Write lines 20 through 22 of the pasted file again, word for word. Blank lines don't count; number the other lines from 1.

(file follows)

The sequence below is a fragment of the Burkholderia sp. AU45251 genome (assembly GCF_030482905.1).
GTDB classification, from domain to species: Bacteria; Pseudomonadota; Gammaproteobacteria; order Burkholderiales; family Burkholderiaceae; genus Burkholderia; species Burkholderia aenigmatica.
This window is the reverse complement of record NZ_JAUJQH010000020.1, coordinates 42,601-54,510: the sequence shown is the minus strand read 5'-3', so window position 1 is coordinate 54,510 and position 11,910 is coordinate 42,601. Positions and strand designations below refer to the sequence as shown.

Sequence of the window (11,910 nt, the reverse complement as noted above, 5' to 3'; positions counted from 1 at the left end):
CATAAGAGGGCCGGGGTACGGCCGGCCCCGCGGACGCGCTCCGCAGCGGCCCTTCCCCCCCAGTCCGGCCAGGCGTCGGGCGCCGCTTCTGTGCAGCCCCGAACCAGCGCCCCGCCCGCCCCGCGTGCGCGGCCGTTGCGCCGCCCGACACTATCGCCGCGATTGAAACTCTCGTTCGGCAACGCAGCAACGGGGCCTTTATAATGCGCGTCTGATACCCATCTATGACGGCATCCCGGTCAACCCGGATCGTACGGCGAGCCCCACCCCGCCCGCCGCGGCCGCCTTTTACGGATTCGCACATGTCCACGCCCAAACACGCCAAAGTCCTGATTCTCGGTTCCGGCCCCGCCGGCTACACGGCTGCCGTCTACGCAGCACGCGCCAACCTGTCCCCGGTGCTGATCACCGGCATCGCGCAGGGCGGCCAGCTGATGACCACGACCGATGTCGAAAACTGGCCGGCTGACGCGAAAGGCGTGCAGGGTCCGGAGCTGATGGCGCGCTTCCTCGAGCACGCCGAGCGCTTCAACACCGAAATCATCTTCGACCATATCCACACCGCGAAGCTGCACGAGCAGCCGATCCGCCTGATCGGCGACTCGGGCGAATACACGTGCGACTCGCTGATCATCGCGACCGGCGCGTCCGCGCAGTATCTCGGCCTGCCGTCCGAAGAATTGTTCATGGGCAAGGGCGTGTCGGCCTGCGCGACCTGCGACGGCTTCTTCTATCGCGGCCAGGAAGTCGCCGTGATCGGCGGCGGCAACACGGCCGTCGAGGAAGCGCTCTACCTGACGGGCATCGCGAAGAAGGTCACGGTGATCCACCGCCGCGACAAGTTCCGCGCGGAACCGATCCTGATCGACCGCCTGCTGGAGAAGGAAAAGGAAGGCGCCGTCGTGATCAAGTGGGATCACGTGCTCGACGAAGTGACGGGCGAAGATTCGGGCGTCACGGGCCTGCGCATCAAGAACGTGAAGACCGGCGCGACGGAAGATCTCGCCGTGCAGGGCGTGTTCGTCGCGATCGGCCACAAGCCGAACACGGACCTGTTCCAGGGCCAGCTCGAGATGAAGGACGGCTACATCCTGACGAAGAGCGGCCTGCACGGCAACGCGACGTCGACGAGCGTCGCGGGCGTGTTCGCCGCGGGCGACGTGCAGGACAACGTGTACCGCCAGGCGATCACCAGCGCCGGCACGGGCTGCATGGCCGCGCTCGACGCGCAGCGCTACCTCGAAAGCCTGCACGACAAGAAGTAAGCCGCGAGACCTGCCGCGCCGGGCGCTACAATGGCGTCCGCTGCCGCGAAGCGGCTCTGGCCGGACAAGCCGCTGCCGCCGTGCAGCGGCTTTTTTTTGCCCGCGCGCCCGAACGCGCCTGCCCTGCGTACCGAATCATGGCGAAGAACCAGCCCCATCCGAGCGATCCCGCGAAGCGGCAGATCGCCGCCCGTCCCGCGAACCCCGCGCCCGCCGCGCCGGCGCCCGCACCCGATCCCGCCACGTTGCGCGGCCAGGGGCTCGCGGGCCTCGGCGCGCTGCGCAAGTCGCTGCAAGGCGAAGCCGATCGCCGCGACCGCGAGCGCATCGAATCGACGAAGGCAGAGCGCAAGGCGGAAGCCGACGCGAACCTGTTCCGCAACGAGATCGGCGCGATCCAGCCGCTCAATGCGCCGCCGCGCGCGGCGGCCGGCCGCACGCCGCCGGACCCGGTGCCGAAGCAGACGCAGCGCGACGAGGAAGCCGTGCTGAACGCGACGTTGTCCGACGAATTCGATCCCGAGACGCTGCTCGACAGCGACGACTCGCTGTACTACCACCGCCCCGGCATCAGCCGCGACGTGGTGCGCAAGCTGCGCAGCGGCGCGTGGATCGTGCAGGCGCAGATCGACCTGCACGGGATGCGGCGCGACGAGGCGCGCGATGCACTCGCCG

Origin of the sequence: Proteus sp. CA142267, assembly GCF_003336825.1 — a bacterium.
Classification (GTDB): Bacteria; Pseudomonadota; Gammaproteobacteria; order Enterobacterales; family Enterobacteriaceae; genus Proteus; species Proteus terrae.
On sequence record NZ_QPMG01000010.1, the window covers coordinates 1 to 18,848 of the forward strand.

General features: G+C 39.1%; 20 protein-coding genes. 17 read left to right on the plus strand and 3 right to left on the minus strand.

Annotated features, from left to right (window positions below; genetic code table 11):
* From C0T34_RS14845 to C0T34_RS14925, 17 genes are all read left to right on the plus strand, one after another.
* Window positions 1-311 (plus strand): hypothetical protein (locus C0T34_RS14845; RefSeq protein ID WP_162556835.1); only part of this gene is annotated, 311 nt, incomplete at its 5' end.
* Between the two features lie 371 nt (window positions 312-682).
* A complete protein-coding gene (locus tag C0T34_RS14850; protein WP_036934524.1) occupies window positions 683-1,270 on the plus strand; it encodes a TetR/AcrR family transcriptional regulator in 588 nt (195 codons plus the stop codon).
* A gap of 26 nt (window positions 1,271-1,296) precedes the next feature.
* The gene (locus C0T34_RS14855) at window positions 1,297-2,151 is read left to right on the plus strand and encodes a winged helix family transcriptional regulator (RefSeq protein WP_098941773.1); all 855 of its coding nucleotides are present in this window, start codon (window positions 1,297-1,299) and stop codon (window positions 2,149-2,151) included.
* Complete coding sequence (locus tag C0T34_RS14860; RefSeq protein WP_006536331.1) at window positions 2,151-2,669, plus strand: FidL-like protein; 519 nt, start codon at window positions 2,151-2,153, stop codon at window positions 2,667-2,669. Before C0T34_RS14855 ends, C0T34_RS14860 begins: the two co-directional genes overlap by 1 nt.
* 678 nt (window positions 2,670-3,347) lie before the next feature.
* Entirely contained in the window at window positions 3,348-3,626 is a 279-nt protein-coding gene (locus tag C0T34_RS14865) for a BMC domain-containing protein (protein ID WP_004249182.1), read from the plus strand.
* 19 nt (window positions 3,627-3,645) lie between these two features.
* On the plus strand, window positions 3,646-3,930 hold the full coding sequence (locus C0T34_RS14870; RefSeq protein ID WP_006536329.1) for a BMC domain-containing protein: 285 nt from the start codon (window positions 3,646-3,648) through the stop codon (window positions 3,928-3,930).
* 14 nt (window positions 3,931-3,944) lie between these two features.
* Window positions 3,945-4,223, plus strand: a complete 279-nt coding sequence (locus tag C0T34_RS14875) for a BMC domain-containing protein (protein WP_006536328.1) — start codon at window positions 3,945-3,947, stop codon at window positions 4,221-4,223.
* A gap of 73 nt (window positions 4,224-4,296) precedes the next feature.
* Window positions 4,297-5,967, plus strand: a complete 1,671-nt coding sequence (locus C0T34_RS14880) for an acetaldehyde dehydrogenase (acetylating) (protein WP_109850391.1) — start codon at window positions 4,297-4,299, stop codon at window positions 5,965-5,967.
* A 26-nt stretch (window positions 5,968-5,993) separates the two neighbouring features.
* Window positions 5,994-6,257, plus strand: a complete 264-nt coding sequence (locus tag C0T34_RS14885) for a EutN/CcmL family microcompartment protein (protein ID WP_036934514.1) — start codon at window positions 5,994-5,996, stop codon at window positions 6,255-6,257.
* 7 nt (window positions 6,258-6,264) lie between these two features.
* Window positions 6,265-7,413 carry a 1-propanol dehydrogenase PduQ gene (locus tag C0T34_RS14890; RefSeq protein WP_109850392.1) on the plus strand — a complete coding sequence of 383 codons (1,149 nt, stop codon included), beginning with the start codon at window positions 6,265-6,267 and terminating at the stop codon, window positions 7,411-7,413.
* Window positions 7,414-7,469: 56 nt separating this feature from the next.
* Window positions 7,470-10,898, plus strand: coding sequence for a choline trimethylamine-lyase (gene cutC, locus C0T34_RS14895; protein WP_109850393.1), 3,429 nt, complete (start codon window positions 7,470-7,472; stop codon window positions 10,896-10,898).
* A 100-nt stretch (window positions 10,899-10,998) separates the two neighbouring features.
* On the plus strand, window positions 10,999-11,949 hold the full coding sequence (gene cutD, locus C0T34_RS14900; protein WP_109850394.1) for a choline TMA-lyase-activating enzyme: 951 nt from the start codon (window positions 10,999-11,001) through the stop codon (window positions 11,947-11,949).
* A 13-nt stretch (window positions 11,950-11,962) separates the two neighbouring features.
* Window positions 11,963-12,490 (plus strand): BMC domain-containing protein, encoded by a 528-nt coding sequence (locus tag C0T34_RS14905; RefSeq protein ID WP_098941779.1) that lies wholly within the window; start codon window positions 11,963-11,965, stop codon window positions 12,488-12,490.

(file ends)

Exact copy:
* 19 nt (window positions 3,627-3,645) lie between these two features.
* On the plus strand, window positions 3,646-3,930 hold the full coding sequence (locus C0T34_RS14870; RefSeq protein ID WP_006536329.1) for a BMC domain-containing protein: 285 nt from the start codon (window positions 3,646-3,648) through the stop codon (window positions 3,928-3,930).
* 14 nt (window positions 3,931-3,944) lie between these two features.